After a torrid start to the year, sales volumes stepped back a bit in the third quarter of 2014 as market dynamics continued to exert upward pressure on record-setting property values which continue to escalate. The pace of the dollar volume of sales continues slightly off the 2007 peak while the number of properties sold remains at an all-time record pace.
In third-quarter 2014, the dollar volume of sales citywide was $11.4 billion, down 18 percent from the $13.9 billion a quarter prior. This should not be seen as a negative statistic, however, as it is well above the $9.76 billion average quarterly total over the past 15 quarters going back to 2011. The pace so far this year, if annualized, is on track for $52.2 billion, which, if achieved, would be 36 percent ahead of last year’s $38.4 total.
Additionally, there were several very large sales announced in the third quarter, which have not closed yet and will be included in what we project to be a robust fourth quarter. That is likely to push total volume up near the $62 billion record set in 2007.
The dollar volume of sales was so high in 2007 at approximately $230 billion due to the record year that occurred in the commercial mortgage-backed securities market. The CMBS market helped facilitate many of the largest sales in the market. In 2007, just two transactions totaled almost $12 billion. This year, the CMBS market has gained steady traction and is projected to see an annual total in excess of $100 billion, the highest total since 2007. September issuance was $12.4 billion, the best monthly total of the year. This momentum bodes well for the dollar volume for 2014.
The number of properties sold citywide in July, August and September was 1,098, also down from the April, May and June total, which was 1,366. This represents a 20 percent drop. Of note, the 1,098 sales figure was well above the quarterly average of 938 from the last 15 quarters. Based upon the activity we are seeing presently, we anticipate the yearly total to easily exceed 5,200.
The investment sales market is in the midst of what economists refer to as a positive feedback loop. The supply of available properties for sale has always been the dominant metric in the supply/demand relationship in our market in terms of determining sales volumes (with the singular exception of 1992, a year in which the Resolution Trust Corporation was dumping assets from failed banks by the truckload). The supply of properties coming to market is increasing as prices rise and potential sellers find these new values compelling. New buyers are coming into the market in unprecedented numbers and are quickly absorbing this new supply. This creates further upward pressure on values, which brings a new crop of sellers to the market, and so on. Hence, the positive feedback loop.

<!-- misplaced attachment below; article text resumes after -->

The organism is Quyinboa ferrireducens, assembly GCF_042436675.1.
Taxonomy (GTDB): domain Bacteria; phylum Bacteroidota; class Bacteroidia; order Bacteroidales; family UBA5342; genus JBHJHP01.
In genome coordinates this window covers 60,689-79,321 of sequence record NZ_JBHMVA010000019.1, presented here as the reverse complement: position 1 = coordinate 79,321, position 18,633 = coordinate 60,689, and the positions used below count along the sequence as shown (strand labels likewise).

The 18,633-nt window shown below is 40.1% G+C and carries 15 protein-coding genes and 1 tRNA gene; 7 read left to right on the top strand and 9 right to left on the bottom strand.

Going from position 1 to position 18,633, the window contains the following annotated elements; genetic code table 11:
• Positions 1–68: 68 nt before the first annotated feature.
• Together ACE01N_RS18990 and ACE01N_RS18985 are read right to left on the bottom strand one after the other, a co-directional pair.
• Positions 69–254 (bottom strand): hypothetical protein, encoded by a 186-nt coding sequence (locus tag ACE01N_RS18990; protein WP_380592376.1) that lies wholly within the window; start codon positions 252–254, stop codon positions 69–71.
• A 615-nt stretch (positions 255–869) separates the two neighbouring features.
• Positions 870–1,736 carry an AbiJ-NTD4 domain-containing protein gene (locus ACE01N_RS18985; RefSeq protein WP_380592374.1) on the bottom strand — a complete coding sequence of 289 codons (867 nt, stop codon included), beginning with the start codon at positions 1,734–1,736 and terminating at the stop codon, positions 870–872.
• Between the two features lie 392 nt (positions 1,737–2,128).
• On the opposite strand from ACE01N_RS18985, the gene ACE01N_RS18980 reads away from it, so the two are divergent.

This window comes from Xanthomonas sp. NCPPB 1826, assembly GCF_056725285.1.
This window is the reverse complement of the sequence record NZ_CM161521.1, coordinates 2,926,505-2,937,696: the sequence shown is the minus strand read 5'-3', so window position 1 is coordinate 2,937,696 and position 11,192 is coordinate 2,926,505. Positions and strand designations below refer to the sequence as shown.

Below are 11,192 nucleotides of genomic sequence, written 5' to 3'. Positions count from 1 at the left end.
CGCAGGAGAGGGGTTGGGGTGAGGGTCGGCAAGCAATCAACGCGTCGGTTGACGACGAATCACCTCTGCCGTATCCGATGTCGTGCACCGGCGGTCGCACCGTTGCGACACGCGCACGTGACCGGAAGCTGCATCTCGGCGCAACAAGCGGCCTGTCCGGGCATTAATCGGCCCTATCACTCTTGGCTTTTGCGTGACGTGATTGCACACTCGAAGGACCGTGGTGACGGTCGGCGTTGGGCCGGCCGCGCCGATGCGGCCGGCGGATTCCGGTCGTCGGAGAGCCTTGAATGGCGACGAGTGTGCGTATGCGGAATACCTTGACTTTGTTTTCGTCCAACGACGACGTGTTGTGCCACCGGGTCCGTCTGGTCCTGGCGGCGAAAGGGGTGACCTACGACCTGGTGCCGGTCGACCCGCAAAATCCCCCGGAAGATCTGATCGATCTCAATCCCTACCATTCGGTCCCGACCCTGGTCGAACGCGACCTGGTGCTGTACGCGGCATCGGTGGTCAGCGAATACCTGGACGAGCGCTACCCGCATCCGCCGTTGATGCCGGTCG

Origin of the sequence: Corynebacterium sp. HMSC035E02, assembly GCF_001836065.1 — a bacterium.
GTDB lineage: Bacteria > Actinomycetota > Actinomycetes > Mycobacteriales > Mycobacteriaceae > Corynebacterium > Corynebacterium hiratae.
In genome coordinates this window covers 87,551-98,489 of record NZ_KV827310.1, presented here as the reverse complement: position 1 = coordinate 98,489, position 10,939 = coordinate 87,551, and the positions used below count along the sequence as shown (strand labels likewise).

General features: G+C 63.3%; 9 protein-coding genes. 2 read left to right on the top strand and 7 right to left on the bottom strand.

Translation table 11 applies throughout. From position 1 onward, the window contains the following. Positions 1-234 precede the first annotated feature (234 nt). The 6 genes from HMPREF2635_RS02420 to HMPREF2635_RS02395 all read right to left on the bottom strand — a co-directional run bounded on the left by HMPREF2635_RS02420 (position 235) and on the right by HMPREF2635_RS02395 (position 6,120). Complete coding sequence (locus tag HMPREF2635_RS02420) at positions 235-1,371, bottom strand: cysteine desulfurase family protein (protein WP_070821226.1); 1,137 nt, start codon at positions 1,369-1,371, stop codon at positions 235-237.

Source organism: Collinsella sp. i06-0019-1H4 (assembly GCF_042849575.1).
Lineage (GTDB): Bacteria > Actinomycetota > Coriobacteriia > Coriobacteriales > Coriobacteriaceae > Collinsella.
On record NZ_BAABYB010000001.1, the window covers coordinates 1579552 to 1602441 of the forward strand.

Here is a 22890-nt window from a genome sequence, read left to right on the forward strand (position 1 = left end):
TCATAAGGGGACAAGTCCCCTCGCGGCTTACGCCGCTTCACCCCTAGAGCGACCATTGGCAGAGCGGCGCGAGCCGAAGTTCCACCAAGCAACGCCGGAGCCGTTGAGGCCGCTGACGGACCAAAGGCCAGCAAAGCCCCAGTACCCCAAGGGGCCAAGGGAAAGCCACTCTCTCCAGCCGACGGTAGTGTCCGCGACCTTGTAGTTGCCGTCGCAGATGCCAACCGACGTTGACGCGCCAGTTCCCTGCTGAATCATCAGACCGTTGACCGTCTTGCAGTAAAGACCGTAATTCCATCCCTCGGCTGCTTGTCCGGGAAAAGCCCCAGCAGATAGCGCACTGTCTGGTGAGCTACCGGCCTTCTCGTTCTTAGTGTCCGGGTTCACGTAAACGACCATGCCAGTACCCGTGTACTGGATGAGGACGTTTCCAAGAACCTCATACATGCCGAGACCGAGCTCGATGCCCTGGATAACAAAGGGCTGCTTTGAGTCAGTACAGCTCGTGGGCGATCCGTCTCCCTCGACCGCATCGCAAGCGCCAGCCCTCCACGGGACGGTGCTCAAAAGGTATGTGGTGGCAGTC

Probably the most notable trend in the sales market today is the influx of new capital into the market from first-time buyers from around the world. While institutional capital from these sources is concerned about yield and internal rates of return, most of these buyers are high net worth investors who are looking for their piece of the Big Apple. For these investors, capital preservation appears to be more important than yield. The relative economic stability and relative political stability of the U.S., and particularly New York City, makes the perception of real estate investments here relatively safe for these investors. Essentially, to the rich around the globe, New York City properties have become what Swiss bank accounts were for the past several decades.
These dynamics are expected to continue for the balance of the year, which means that 2014 should go down as one of the best ever. Cheers to that.